184 marker generator problems


Morris Odell
 

Hi all,

I'm trying to repair a 184 that appears to have suffered at the hands of a previous owner. The delay line has no ferrite beads and is not working but that's not such a big deal as it can be bridged to allow markers to get through even if they are not coincidental.

The immediate problem is in the 10 MHz to 2 MHz (0.1 uS to 0.5 uS) divider. This is a charge pump circuit where each cycle of the 10 MHz reference input pumps a little bit of charge out of a fixed 15 pf ceramic cap into a storage cap (39 pf in parallel with a 9-50 pf ceramic trimmer) and when it gets to a certain voltage after 5 pulses it triggers a blocking oscillator using a 2N964 high frequency Ge pnp to provide 2 MHz pulses. In my unit it divides by a larger number than 5 even at the extreme of the trimmer cap setting. That indicates either that the storage cap has gone high or the 15 pf cap is too low in value. Alternatively one of the two isolating diodes might have too much reverse leakage which is probably more likely than a ceramic cap drifting. The 2N964 tests OK and temporarily replacing it with a high frequency Si transistor doesn't make much difference. Either way it will be difficult to replace the appropriate bits. That divider affects all the other marker frequencies which are unstable and incorrect.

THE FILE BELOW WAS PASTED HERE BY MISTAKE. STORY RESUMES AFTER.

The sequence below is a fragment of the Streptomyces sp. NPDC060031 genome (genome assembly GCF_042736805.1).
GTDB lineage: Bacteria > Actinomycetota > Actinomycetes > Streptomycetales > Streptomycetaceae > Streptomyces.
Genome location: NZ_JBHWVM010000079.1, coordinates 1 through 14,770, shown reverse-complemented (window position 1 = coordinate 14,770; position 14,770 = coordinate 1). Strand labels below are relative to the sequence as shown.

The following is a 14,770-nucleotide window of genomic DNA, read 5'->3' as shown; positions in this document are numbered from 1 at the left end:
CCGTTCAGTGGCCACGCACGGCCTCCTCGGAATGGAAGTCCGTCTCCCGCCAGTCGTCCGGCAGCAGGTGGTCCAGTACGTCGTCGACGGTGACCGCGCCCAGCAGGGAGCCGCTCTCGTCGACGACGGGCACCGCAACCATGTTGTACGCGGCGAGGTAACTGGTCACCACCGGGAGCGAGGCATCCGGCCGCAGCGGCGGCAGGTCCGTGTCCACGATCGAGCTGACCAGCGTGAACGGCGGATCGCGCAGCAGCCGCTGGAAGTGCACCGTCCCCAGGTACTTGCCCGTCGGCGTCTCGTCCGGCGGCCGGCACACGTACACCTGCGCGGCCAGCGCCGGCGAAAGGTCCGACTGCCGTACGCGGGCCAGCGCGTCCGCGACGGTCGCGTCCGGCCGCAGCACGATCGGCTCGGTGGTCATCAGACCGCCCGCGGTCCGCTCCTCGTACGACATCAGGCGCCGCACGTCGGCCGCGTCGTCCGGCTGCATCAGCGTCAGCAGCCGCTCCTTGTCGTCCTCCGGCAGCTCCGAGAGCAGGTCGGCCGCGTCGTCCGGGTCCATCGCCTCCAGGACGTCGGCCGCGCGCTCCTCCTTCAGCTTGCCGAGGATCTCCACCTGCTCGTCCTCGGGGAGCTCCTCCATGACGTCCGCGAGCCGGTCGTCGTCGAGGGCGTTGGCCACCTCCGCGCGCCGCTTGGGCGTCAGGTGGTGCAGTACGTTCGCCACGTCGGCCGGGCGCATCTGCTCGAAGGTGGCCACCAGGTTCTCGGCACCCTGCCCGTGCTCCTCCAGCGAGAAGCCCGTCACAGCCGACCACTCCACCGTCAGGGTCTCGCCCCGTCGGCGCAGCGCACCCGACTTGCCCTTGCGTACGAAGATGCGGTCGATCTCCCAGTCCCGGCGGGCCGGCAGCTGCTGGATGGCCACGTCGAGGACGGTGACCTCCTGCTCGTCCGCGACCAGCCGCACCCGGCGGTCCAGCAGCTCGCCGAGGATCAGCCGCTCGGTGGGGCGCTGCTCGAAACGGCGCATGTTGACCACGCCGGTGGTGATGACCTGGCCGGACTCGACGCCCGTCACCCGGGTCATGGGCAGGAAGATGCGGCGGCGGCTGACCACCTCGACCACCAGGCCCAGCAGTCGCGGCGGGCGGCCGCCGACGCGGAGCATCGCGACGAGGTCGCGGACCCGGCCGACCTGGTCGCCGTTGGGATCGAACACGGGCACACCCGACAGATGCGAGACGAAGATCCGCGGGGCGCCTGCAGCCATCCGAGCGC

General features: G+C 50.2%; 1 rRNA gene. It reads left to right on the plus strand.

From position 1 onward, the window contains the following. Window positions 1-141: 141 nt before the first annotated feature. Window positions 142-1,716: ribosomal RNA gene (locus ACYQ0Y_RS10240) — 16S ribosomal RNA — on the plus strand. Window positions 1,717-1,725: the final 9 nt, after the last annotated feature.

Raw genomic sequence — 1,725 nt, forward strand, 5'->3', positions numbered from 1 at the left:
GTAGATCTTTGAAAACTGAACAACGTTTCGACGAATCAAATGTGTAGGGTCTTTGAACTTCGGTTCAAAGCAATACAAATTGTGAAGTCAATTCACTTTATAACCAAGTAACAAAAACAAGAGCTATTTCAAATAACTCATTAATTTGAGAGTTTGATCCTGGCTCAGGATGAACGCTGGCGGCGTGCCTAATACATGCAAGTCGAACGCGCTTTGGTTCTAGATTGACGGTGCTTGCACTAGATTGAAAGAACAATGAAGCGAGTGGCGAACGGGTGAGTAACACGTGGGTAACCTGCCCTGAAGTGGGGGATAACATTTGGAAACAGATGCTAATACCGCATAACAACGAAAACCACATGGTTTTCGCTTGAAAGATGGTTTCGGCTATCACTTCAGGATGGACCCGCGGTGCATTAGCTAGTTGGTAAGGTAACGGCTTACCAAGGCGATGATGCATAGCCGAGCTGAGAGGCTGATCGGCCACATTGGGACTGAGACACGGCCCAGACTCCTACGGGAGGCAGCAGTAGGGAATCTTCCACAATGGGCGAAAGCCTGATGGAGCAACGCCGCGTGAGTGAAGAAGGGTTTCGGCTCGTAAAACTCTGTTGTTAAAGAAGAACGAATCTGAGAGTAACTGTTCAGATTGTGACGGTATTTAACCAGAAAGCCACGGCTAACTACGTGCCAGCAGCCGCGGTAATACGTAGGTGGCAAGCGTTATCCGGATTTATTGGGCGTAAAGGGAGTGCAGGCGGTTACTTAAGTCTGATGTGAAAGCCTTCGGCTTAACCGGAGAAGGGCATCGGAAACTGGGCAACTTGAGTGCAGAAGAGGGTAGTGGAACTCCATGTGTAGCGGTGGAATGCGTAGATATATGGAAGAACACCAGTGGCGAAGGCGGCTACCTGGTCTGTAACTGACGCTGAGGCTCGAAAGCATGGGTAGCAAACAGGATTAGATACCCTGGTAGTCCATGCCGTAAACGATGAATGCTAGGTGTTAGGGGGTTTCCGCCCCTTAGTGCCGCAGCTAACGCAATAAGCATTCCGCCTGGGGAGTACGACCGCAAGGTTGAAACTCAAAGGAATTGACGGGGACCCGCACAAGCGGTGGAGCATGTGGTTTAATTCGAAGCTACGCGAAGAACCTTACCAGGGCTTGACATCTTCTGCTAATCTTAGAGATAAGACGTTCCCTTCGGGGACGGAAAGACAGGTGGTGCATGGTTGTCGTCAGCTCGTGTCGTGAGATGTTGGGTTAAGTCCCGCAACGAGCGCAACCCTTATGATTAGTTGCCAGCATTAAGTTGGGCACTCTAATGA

Before I unplug lots of wires to the board, replace diodes and disconnect the delay line I wonder whether anyone else has encountered this problem or has any advice about it. There's no rush as I'll be busy with other stuff for a couple of days anyway.

Thanks,

Morris


Tom Gardner
 

On 04/08/21 08:15, Morris Odell wrote:
Hi all,